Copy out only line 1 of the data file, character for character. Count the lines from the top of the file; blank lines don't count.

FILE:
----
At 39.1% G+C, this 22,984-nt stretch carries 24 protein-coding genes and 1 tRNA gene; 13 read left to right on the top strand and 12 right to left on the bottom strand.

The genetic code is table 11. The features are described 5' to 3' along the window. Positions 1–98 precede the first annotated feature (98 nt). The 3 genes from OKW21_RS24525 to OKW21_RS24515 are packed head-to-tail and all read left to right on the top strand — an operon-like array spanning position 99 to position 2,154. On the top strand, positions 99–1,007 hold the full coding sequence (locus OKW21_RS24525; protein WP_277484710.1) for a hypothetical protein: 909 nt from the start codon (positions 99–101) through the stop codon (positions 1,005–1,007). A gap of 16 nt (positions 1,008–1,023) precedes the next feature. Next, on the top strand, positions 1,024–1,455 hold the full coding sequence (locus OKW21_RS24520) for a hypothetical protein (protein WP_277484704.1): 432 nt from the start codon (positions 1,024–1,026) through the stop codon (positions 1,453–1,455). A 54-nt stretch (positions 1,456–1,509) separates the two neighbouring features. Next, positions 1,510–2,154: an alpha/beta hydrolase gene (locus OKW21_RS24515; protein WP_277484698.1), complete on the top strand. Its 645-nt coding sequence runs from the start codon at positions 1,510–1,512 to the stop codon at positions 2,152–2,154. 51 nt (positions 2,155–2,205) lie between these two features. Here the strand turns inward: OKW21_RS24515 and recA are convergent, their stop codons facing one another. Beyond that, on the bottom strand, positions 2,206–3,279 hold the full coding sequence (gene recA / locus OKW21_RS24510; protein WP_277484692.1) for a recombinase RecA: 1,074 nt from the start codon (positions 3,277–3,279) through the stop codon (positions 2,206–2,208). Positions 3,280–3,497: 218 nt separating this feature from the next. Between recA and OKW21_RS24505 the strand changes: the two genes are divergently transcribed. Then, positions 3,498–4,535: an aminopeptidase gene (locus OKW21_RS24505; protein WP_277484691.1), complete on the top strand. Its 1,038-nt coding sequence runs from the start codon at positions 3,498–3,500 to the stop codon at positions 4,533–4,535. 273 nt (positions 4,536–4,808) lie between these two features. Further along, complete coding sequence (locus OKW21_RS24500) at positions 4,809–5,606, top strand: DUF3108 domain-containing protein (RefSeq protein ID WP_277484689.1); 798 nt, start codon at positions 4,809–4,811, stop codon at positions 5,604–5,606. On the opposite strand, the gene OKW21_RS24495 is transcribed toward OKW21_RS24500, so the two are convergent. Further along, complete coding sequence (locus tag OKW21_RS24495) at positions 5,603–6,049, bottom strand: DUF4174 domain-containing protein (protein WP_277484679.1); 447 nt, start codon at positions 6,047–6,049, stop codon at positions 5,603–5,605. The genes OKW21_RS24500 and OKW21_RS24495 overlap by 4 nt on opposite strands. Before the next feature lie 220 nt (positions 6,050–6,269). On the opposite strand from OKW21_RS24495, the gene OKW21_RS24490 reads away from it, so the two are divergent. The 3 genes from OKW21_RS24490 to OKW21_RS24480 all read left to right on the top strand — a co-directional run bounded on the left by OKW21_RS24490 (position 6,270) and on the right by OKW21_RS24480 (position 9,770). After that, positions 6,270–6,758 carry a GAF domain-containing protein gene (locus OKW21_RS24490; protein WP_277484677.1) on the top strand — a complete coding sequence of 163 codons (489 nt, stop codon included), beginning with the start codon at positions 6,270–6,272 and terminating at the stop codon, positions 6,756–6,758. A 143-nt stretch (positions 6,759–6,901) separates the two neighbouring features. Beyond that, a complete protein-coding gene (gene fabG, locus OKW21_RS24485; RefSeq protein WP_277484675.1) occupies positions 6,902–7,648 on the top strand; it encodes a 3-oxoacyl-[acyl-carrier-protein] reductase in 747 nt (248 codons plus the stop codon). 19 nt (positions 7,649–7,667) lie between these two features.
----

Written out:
At 39.1% G+C, this 22,984-nt stretch carries 24 protein-coding genes and 1 tRNA gene; 13 read left to right on the top strand and 12 right to left on the bottom strand.